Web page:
To elevate our oral-systemic game, should we include a virus health history on our patient medical history questionnaires? Instead of saying, “Do you get cold sores?” ask, “Have you had EBV, chicken pox, shingles, or any other virus?” The relationship between viruses and periodontal disease is complex, but if we are on the lookout for indicators of susceptibility, it will put us a little ahead of the curve. In the coming year in this column, we’ll explore more about viruses.
Editor’s note: This article appeared in the June 2023 print edition of RDH magazine. Dental hygienists in North America are eligible for a complimentary print subscription. Sign up here.
- Whitley RJ. Herpesviruses. In: Baron S, ed. Medical Microbiology. 4th ed. University of Texas Medical Branch at Galveston; 1996:chap 68.
- De Paschale M, Clerici P. Serological diagnosis of Epstein-Barr virus infection: problems and solutions. World J Virol. 2012;1(1):31-43. doi:10.5501/wjv.v1.i1.31
- Saha A, Robertson ES. Epstein-Barr virus-associated B-cell lymphomas: pathogenesis and clinical outcomes. Clin Cancer Res. 2011;17(10):3056-3063. doi:10.1158/1078-0432.CCR-10-2578
- Piccaluga PP, Gazzola A, Agostinelli C, Bacci F, Sabattini E, Pileri SA. Pathobiology of Epstein-Barr virus-driven peripheral T-cell lymphomas. Semin Diagn Pathol. 2011; 28(3):234-244. doi:10.1053/j.semdp.2011.02.007
- Incaprera M, Rindi L, Bazzichi A, Garzelli C. Potential role of the Epstein-Barr virus in systemic lupus erythematosus autoimmunity. Clin Exp Rheumatol. 1998;16(3):289-294.
- Youinou P, Buisson M, Berthelot JM, et al. Anti-Epstein-Barr virus-nuclear antigen-1, -2A and -2B antibodies in rheumatoid arthritis patients and their relatives. Autoimmunity. 1992;13(3):225-231. doi:10.3109/08916939209004828
- Csuka D, Simon D, Hóbor R, et al. Serum concentration of immunoglobulin G-type antibodies against the whole Epstein-Barr nuclear antigen 1 and its aa35-58 or aa398-404 fragments in the sera of patients with systemic lupus erythematosus and multiple sclerosis. Clin Exp Immunol. 2013;171(3):255-262. doi:10.1111/cei.12022
- Hess RD. Routine Epstein-Barr virus diagnostics from the laboratory perspective: still challenging after 35 years. J Clin Microbiol. 2004;42(8):3381-3387. doi:10.1128/JCM.42.8.3381-3387.2004
- Slots J. Herpesviruses in periodontal diseases. Periodontol 2000. 2005;38:33-62. doi:10.1111/j.1600-0757.2005.00109.x
- Slots J. Human viruses in periodontitis. Periodontol 2000. 2010;53:89-110. doi:10.1111/j.1600-0757.2009.00325.x
- Contreras A, Slots J. Herpesviruses in human periodontal disease. J Periodontal Res. 2000;35(1):3-16. doi:10.1034/j.1600-0765.2000.035001003.x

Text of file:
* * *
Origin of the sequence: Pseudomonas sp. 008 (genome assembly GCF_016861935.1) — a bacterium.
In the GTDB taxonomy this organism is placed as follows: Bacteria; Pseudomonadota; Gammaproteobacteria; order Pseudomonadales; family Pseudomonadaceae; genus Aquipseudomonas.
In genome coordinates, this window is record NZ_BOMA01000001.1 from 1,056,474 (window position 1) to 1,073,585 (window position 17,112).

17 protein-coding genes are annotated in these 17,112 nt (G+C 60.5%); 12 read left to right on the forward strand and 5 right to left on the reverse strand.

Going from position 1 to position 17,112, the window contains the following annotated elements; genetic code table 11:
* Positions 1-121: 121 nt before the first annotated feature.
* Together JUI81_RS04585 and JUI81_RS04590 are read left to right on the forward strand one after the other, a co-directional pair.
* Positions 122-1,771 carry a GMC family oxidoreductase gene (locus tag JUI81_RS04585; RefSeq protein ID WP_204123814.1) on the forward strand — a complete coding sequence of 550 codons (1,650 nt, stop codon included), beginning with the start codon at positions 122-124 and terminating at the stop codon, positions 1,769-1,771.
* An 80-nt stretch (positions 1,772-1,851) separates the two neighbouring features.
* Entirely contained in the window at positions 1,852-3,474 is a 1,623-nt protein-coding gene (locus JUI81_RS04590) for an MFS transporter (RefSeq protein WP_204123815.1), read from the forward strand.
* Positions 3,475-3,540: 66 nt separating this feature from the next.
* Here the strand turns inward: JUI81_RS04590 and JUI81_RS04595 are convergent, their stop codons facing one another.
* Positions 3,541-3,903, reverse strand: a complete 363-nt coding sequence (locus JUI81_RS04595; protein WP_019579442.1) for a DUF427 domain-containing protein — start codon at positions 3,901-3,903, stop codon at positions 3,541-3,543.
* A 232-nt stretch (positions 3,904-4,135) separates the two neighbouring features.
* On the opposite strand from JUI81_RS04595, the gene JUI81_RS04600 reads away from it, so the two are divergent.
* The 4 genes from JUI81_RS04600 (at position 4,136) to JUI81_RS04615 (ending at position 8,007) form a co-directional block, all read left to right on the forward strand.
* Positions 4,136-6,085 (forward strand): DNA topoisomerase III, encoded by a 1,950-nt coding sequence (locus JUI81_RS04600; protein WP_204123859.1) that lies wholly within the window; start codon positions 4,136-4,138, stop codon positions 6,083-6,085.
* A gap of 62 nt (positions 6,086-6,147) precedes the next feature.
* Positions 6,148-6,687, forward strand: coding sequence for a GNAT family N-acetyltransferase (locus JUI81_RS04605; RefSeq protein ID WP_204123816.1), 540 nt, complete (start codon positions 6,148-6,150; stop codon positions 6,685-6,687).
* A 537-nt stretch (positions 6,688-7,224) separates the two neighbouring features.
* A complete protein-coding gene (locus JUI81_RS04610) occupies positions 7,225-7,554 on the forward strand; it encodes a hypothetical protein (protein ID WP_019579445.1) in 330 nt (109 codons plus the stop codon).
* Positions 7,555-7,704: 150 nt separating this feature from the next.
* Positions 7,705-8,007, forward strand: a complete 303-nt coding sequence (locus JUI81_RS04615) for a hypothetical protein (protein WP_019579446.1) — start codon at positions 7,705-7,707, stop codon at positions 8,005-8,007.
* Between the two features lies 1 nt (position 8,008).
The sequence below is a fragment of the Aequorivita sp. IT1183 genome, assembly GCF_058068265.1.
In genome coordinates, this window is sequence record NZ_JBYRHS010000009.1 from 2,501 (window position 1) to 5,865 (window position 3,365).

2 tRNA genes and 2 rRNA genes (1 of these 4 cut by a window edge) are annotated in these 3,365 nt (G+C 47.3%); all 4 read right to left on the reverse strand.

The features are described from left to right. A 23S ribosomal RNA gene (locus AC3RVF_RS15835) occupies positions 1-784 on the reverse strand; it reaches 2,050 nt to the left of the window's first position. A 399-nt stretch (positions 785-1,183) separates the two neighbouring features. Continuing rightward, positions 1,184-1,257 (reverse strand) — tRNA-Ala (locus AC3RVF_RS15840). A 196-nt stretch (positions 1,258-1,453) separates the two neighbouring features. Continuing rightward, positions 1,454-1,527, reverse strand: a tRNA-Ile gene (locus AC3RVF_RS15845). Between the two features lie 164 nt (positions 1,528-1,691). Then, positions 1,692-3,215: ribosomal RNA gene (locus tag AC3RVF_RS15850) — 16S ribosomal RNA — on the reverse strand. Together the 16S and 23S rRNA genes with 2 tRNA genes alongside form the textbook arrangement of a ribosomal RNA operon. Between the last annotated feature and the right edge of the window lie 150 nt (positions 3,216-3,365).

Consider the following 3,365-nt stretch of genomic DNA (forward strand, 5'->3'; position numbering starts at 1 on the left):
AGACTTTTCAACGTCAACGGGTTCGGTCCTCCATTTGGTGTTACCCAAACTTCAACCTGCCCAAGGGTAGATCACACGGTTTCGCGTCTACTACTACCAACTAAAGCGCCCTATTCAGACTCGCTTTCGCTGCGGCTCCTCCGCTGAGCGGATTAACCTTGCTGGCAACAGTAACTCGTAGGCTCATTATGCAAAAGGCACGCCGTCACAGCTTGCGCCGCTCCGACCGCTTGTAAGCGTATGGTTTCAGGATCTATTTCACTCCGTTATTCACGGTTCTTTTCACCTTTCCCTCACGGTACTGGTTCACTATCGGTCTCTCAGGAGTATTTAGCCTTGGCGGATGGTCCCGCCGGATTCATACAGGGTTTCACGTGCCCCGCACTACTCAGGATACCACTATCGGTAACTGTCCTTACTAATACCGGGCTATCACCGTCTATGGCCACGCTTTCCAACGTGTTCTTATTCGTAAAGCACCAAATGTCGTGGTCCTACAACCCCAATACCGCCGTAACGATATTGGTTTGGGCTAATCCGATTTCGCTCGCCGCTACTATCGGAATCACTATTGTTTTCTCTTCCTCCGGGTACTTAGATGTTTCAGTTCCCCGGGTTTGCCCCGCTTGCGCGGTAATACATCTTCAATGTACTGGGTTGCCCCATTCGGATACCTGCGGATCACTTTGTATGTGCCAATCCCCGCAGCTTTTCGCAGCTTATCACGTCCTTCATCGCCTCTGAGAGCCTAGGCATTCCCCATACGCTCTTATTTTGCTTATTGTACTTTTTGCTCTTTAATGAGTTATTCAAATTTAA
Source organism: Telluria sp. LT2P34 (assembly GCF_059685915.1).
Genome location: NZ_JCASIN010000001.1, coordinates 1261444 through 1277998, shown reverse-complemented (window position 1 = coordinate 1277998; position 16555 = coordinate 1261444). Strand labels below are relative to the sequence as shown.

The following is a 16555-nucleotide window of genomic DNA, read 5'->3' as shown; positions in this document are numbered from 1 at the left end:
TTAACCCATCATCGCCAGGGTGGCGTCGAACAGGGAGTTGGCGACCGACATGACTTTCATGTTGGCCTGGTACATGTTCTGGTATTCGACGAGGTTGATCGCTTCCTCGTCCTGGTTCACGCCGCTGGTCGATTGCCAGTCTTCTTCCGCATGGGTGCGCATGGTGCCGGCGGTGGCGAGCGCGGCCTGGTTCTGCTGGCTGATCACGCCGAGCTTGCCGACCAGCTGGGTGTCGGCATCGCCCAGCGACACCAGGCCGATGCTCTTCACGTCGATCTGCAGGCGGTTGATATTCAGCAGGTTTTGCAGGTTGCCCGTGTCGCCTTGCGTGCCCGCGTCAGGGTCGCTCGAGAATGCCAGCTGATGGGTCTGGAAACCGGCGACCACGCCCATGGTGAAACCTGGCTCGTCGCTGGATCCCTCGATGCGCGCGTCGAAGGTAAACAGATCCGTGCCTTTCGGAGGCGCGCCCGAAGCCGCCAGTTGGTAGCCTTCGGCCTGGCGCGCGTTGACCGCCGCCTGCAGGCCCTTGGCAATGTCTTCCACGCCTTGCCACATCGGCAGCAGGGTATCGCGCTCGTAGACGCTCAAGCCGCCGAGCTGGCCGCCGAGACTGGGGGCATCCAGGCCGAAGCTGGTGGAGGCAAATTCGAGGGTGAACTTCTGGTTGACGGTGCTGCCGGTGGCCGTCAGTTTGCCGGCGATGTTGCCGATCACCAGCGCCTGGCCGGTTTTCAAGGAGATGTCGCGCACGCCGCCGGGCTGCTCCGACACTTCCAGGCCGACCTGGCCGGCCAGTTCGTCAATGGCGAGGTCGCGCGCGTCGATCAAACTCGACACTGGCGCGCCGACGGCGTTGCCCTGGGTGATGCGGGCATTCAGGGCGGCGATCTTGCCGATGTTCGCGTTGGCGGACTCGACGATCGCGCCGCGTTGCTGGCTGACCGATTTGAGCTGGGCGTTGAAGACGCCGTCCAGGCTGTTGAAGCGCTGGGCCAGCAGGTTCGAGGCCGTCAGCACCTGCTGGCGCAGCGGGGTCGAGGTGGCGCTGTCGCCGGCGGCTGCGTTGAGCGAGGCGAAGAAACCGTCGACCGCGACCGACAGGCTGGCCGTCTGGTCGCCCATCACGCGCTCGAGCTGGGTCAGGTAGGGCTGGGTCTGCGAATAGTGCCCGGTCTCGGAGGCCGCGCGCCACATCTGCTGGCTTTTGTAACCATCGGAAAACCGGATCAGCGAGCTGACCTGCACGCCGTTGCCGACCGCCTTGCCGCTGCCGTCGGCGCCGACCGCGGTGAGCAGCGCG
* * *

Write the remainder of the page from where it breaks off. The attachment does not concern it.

- Mogensen TH, Paludan SR. Molecular pathways in virus-induced cytokine production. Microbiol Mol Biol Rev. 2001;65(1):131-150. doi:10.1128/MMBR.65.1.131-150.2001
- Page RC, Offenbacher S, Schroeder HE, Seymour GJ, Kornman KS. Advances in the pathogenesis of periodontitis: summary of developments, clinical implications and future directions. Periodontol 2000. 1997;14:216-248. doi:10.1111/j.1600-0757.1997.tb00199.x
- Slots J. Herpesviral-bacterial interactions in periodontal diseases. Periodontol 2000. 2010;52(1):117-140. doi:10.1111/j.1600-0757.2009.00308.x
- Woessner JF Jr. Role of matrix proteases in processing enamel proteins. Connect Tissue Res. 1998;39(1-3):69-149. doi:10.3109/03008209809023913
- Dawson DR, Wang C, Danaher RJ, et al. Real-time polymerase chain reaction to determine the prevalence and copy number of Epstein-Barr virus and cytomegalovirus DNA in subgingival plaque at individual healthy and periodontal disease sites. J Periodontol. 2009;80(7):1133-1140. doi:10.1902/jop.2009.080644
- Su CY, Shigeishi H, Murodumi H, SugiyaMa M, Ohta K, Takemoto T. Association of oral Epstein-Barr virus with periodontal health in Japanese adults. Exp Ther Med. 2021;22(1):767. doi:10.3892/etm.2021.10199
- Autoimmune diseases. National Institute of Environmental Health Sciences. Reviewed May 31, 2022. Accessed February 17, 2023. https://www.niehs.nih.gov/health/topics/conditions/autoimmune/index.cfm
- Cusick MF, Libbey JE, Fujinami RS. Molecular mimicry as a mechanism of autoimmune disease. Clin Rev Allergy Immunol. 2012;42(1):102-111. doi:10.1007/s12016-011-8294-7
- Fujinami RS, von Herrath MG, Christen U, Whitton JL. Molecular mimicry, bystander activation, or viral persistence: infections and autoimmune disease. Clin Microbiol Rev. 2006;19(1):80-94. doi:10.1128/CMR.19.1.80-94.2006
- Lanzavecchia A. How can cryptic epitopes trigger autoimmunity? J Exp Med. 1995;181(6):1945-1948. doi:10.1084/jem.181.6.1945
- Harley JB, Chen X, Pujato M, et al. Transcription factors operate across disease loci, with EBNA2 implicated in autoimmunity. Nat Genet. 2018;50(5):699-707. doi:10.1038/s41588-018-0102-3